Cobalt pigments are very stable, inert, unaffected by most chemicals and are not light sensitive. The most common cobalt pigment, Cobalt blue, is a cobalt aluminate and it was discovered in 1802. Cerulean blue is also a cobalt pigment (cobalt stannate). Cobaltic oxide is a black powder, cobalt black, that was used since the 8th century to give a brilliant blue color glaze and enamel. Cobalt green(cobalt oxide with some zinc oxide), [[cobalt_violet|cobalt violet] (cobalt phosphate or cobalt arsenate) and Cobalt yellow (potassium cobalt nitrite) were discovered by the mid-nineteenth century. Smalt, the earliest cobalt containing pigment, is actually glass which is colored with cobalt oxide and reduced to a powder.
Synonyms and Related Terms
pigmentos de cobalto (Esp., Port.); pigments de cobalt (Fr.); pigmenti al cobalto (It.)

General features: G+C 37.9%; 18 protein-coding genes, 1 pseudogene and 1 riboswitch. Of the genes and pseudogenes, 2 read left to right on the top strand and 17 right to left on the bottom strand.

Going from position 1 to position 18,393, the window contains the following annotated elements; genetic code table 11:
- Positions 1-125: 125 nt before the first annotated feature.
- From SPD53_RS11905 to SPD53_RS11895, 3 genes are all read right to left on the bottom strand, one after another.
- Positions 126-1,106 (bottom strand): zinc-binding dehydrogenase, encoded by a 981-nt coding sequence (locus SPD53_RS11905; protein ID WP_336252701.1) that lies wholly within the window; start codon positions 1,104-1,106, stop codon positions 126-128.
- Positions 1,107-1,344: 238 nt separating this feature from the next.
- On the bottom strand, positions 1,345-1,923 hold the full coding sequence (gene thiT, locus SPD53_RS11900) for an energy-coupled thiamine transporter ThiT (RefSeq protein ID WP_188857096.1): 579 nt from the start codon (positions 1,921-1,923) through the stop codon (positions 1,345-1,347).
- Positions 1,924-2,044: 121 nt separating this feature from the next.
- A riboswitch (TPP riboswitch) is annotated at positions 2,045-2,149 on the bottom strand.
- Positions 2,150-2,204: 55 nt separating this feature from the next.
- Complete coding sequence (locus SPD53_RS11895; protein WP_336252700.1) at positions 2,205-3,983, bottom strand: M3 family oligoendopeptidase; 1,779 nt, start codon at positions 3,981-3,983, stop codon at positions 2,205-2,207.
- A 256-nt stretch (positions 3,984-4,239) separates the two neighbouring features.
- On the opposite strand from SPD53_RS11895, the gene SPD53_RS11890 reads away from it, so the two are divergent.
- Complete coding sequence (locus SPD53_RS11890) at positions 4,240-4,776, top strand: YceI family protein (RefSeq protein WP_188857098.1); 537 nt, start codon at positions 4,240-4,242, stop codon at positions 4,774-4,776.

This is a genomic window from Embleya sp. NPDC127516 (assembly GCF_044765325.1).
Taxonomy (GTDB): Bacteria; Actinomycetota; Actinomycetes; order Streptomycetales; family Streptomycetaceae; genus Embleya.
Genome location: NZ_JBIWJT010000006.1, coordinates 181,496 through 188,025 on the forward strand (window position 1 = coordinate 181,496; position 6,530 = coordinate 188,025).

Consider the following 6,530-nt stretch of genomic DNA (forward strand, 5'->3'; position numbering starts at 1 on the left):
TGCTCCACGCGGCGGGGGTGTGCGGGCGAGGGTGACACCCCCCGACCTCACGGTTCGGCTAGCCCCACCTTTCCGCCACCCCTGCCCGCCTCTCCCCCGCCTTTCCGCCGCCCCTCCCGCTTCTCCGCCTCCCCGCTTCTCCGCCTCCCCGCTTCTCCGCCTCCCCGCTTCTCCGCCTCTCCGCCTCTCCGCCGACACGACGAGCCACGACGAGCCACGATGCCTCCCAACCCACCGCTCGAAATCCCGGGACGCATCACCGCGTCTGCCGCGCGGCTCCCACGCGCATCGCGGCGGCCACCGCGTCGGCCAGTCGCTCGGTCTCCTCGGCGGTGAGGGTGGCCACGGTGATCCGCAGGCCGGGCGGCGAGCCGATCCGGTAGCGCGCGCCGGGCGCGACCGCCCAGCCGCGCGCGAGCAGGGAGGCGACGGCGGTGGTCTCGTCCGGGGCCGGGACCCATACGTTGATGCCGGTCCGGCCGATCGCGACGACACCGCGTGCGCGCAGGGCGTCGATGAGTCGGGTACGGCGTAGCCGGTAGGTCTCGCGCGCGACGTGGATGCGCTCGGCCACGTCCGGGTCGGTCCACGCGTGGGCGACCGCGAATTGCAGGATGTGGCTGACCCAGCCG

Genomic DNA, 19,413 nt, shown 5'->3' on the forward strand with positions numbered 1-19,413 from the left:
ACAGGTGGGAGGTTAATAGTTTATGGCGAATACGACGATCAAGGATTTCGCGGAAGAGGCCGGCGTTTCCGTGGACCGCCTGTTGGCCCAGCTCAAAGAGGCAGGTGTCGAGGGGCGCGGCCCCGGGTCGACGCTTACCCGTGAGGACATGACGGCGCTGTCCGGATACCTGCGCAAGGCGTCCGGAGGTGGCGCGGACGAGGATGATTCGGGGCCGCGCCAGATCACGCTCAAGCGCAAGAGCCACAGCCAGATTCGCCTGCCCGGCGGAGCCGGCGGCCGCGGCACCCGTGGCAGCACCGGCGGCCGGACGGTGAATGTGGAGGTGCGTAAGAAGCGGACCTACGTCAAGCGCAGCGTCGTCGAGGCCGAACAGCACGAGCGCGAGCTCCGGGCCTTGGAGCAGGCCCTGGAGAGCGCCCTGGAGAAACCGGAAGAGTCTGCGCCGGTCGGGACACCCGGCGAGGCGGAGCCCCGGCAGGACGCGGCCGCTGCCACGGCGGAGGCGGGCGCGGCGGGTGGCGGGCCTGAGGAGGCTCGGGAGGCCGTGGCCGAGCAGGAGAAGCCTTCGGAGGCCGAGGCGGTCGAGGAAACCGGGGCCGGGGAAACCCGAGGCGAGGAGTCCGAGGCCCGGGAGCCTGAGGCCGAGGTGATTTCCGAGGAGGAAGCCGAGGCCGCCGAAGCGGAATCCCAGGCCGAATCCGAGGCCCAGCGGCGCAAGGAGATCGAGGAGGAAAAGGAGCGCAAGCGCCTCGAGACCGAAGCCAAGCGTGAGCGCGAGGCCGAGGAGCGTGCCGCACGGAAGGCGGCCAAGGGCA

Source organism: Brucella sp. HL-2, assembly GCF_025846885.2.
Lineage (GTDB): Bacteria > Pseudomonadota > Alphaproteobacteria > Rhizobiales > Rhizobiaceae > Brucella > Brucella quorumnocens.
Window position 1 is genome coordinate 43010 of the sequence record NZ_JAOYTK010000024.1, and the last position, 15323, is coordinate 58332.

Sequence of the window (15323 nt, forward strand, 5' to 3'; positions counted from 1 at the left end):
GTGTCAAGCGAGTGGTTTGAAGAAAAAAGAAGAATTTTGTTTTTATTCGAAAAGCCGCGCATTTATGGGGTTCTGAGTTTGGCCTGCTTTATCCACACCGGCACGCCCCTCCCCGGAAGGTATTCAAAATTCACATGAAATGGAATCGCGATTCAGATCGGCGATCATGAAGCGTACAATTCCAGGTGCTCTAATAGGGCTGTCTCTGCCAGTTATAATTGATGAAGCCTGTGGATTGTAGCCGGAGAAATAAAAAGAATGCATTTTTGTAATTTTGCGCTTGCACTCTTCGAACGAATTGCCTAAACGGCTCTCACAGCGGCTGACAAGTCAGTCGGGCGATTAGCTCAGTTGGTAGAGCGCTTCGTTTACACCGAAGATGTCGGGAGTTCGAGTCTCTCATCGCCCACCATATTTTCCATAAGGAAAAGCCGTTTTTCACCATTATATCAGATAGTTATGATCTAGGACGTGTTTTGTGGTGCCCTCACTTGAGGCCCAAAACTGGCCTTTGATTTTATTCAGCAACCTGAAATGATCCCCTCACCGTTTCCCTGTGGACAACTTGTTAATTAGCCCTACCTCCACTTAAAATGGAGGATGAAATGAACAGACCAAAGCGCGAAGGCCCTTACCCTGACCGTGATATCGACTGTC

Examples include: cobalt blue; Thenard's blue; Leithner blue; kings blue; zaffre; smalt; cobalt green; Rinman's green; zinc green; cobalt violet; cobalt red; cobalt yellow; aureolin; Dumont's blue; royal blue; cerulean blue; cobalt black;
- In general, cobalt pigments are moderately toxic.
- Skin contact may cause allergies, especially on elbows, neck and ankles.
- Chronic inhalation may cause asthma.
- Ingestion may cause vomiting, diarrhea and sensation of hotness.
Resources and Citations
- R. J. Gettens, G.L. Stout, Painting Materials, A Short Encyclopaedia, Dover Publications, New York, 1966
- Ralph Mayer, A Dictionary of Art Terms and Techniques, Harper and Row Publishers, New York, 1969 (also 1945 printing)
- Michael McCann, Artist Beware, Watson-Guptill Publications, New York City, 1979